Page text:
Music royalties: the money merry-go-round


Ever wondered how royalty payments for music actually work? I thought I roughly understood it having worked in live music for nearly 10 years, but then I saw this diagram. Looks intimidating doesn’t it? But if you invest a bit of time it will start to become clear. It doesn’t just show how royalties work, but actually how a sizeable chunk of the music business works.

(This is a little off-topic for the kind of things I normally write about here, but I think it’s really interesting and relates to some intellectual property training I’ve recently done as part of my Boom fellowship.)

There’s a key in the top right corner, but a quick run down of terminology might be useful before getting stuck in.

  • A license – when the creator of the music gives permission to another person to use and distribute it in a defined area for a defined period of time. (This is different to assigning the rights, which is generally permanent and is how an artist gives their music to their publisher and record label.)
  • Collection societies – the bodies who gather payments from the users of the Music. Each of the ones in the diagram (PRS, MCPS etc) deals with different formats and stakeholders: recorded music, live music, songwriters etc
  • Aggregator – companies which get music onto streaming services and online retailers such as iTunes on behalf of record labels/artists. The streaming/retail companies don’t really deal with individual artists because that would be far too labour intensive. Essentially they are the digital equivalent of distributors, who get physical copies of an album into stores.
  • Publisher – traditionally the company that would publish the music you’ve written as printed sheet music, back in the days before recordings were prevalent. Nowadays they are the caretakers of the composition: they will do the deals for it to be used commercially and ensure you are paid when it’s due.

So the blue lines show who holds a copy of the music (the work), the pink lines show where it is being licensed, the red lines show where license fees are paid into the collection societies, and the green lines show where royalties get paid out by them. The orange lines show other payments.


As you can see, the diagram assumes that the person who writes the music is not necessarily the one who performs it… Let’s track an example through the diagram to make it clearer, assuming that you are both the composer and performer of the music:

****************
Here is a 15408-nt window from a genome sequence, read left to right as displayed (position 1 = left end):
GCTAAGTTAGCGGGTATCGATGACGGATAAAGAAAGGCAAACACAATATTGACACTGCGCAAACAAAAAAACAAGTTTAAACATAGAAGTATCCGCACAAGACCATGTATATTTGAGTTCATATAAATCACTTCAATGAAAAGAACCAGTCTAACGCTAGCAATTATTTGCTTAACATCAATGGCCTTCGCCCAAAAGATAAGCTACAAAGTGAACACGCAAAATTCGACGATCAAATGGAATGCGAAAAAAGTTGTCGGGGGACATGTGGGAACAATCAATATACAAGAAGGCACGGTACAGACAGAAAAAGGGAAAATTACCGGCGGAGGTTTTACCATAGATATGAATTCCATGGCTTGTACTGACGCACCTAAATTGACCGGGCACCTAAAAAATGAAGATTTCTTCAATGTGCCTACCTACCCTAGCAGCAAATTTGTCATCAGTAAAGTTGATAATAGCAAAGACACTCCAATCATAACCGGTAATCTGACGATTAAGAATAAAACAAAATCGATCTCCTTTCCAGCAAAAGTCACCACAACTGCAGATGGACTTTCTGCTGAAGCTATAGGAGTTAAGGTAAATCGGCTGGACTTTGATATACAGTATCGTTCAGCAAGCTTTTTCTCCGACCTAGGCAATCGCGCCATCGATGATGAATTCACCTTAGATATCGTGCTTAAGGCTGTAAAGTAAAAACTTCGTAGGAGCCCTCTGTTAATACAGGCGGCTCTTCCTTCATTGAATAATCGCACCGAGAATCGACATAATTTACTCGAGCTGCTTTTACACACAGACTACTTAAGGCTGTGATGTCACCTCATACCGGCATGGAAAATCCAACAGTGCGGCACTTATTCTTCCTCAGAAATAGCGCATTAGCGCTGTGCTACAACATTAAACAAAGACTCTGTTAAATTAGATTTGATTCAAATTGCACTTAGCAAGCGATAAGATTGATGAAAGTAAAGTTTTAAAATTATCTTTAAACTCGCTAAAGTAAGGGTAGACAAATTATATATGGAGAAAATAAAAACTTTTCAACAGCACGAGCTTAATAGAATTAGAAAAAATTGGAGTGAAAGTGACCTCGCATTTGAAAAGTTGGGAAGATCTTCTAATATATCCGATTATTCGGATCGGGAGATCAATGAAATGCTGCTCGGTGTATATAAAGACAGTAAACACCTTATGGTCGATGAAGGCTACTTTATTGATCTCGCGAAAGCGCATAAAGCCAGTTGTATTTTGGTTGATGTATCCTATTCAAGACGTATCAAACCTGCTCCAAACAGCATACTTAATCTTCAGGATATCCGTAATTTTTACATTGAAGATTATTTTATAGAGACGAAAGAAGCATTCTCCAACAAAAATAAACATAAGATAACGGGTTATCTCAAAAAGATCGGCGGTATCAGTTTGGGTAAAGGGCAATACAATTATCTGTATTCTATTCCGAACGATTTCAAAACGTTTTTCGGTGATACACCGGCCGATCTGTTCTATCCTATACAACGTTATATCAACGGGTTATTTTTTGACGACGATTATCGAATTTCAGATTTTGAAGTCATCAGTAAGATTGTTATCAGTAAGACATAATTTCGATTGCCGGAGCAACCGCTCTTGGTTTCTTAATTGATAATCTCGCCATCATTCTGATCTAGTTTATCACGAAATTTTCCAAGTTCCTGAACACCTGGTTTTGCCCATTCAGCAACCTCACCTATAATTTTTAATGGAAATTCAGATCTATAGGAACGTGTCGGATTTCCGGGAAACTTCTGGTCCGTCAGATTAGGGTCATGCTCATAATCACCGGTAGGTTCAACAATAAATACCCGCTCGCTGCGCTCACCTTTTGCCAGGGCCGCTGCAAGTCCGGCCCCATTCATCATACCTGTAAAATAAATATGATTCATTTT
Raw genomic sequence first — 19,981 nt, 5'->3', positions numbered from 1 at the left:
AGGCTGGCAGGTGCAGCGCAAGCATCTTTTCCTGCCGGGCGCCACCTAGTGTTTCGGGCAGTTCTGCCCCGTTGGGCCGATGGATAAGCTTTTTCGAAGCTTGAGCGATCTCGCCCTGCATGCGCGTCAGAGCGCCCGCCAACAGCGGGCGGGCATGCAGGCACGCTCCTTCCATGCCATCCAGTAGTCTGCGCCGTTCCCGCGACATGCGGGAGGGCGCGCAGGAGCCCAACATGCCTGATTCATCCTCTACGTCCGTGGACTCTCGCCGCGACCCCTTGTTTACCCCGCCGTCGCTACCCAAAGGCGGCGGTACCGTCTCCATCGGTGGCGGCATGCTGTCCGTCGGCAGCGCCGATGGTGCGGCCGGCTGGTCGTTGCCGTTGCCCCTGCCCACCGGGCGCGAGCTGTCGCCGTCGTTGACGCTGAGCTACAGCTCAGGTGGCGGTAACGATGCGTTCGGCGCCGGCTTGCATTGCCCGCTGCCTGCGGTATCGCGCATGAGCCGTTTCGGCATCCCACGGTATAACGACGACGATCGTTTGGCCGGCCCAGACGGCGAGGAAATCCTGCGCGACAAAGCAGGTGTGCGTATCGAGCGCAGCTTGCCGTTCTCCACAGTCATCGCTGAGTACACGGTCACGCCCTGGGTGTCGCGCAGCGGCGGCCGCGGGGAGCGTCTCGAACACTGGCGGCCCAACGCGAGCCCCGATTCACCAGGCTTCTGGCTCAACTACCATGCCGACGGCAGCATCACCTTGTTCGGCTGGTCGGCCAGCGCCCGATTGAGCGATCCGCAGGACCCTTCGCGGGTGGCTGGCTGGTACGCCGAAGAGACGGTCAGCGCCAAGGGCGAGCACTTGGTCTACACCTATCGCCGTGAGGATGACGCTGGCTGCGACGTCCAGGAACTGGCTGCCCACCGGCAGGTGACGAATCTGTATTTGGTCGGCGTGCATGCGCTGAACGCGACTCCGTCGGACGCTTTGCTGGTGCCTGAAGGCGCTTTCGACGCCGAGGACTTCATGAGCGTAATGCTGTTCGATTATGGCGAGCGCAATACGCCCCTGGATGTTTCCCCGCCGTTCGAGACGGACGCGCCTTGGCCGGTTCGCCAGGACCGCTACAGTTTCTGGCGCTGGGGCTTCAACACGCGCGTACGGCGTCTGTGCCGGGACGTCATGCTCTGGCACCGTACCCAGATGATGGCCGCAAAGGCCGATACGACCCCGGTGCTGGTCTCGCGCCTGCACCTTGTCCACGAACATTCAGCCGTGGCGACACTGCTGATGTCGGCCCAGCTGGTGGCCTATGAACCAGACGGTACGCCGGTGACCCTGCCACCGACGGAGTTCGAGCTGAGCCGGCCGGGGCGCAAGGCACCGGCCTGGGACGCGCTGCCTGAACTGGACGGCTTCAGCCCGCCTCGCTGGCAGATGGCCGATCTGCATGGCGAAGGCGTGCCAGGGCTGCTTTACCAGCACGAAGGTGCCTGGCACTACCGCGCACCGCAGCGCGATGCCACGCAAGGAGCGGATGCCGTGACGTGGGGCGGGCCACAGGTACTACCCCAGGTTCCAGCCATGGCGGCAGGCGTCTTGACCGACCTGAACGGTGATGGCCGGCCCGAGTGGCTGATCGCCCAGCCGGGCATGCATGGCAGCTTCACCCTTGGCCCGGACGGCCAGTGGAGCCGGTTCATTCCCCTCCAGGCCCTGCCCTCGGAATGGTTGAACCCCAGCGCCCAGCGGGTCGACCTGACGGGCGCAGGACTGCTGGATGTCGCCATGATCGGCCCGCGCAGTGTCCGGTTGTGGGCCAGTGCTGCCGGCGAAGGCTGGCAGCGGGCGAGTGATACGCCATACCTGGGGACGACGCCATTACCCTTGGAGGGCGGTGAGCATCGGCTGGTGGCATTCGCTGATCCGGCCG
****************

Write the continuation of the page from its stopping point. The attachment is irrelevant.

You write your hit song ‘Total Eclipse of the Lungs’ for your band Fruitloaf, which gets passed to your publisher once complete. Your publisher licenses the song to the collection societies, who give permission to various broadcasters, venues etc for the performance/playing of it. They do this by charging the venues for a license which permits them to have live or recorded music in the venue. Fruitloaf perform the song and make a recording of it which is passed to your record label.  They release it both digitally and physically (CDs, vinyl etc). It is distributed physically by a distributor so goes into stores as a vinyl EP, and digitally by an aggregator. You and your band also play it live on your tour of the UK, and it’s such a hit that it also gets played on the radio and in some bars as background music.

Royalty payments are due to you, the songwriter, from the physical EPs, the digital streams, radio play, and the venues who host your performances. Royalty payments are also due to the performers of the recording (you and your band members) for radio play and where it has been played in a bar. This is why it’s really important to agree who gets writing credits and at what percentage when you write collaboratively as a band, which is particularly relevant in jazz where improvisation plays a large part…

But look how many layers those payments have to pass back through before they make it to you! What becomes clear is the large number of organisations and people involved in passing money around. Unsurprisingly, each of them takes their cut before it reaches the artist. It’s like being on a carousel where someone dips their hand into your pocket each time you go around. The collecting societies do a pretty good job of making sure the relevant venues, broadcasters etc cough up, but this multi-layered system is one of the many reasons why it’s really difficult to earn a living as a musician in the UK today. For starters, this diagram assumes that someone is actually paying for your music rather than downloading it illegally!

It’s a tangled mess which has no sign of being cleared up because all those middlemen are profiting. (Fortunately PRS and PPL have combined into the same organisation, PRS for Music, but that’s about it.) It doesn’t have to work this way though; I came across this diagram when a jazz musician shared it on social media citing it as the reason they had started releasing and distributing their own music, thereby cutting out a lot of the middlemen. That wouldn’t have been possible 15 years ago but illustrates one of the ways the internet has changed the face of the music industry. But in return for that independence and a bit more cash, the artist is taking on an extra workload which detracts from time when they could be writing or practicing. Is that a trade off worth making?


Leave a Reply

Fill in your details below or click an icon to log in: Logo

You are commenting using your account. Log Out /  Change )

Google+ photo

You are commenting using your Google+ account. Log Out /  Change )

Twitter picture

You are commenting using your Twitter account. Log Out /  Change )

Facebook photo

You are commenting using your Facebook account. Log Out /  Change )

Connecting to %s